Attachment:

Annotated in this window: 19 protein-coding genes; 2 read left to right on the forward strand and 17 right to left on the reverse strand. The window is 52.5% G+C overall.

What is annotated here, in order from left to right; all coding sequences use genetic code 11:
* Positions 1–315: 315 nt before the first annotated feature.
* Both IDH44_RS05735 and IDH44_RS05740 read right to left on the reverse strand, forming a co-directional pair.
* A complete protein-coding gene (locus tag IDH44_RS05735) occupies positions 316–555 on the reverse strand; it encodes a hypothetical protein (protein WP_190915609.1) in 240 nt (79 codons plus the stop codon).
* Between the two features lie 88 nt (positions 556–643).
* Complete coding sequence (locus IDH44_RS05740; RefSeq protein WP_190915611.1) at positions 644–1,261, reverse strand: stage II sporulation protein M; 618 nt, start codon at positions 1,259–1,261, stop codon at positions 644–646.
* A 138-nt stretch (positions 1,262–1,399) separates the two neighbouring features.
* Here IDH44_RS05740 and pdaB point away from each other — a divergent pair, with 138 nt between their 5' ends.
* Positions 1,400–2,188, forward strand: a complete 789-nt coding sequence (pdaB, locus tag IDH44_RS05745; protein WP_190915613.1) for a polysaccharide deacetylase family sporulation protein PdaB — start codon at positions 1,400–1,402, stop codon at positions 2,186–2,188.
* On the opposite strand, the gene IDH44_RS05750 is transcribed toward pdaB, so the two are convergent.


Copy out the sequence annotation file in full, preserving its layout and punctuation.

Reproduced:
Annotated in this window: 19 protein-coding genes; 2 read left to right on the forward strand and 17 right to left on the reverse strand. The window is 52.5% G+C overall.

What is annotated here, in order from left to right; all coding sequences use genetic code 11:
* Positions 1–315: 315 nt before the first annotated feature.
* Both IDH44_RS05735 and IDH44_RS05740 read right to left on the reverse strand, forming a co-directional pair.
* A complete protein-coding gene (locus tag IDH44_RS05735) occupies positions 316–555 on the reverse strand; it encodes a hypothetical protein (protein WP_190915609.1) in 240 nt (79 codons plus the stop codon).
* Between the two features lie 88 nt (positions 556–643).
* Complete coding sequence (locus IDH44_RS05740; RefSeq protein WP_190915611.1) at positions 644–1,261, reverse strand: stage II sporulation protein M; 618 nt, start codon at positions 1,259–1,261, stop codon at positions 644–646.
* A 138-nt stretch (positions 1,262–1,399) separates the two neighbouring features.
* Here IDH44_RS05740 and pdaB point away from each other — a divergent pair, with 138 nt between their 5' ends.
* Positions 1,400–2,188, forward strand: a complete 789-nt coding sequence (pdaB, locus tag IDH44_RS05745; protein WP_190915613.1) for a polysaccharide deacetylase family sporulation protein PdaB — start codon at positions 1,400–1,402, stop codon at positions 2,186–2,188.
* On the opposite strand, the gene IDH44_RS05750 is transcribed toward pdaB, so the two are convergent.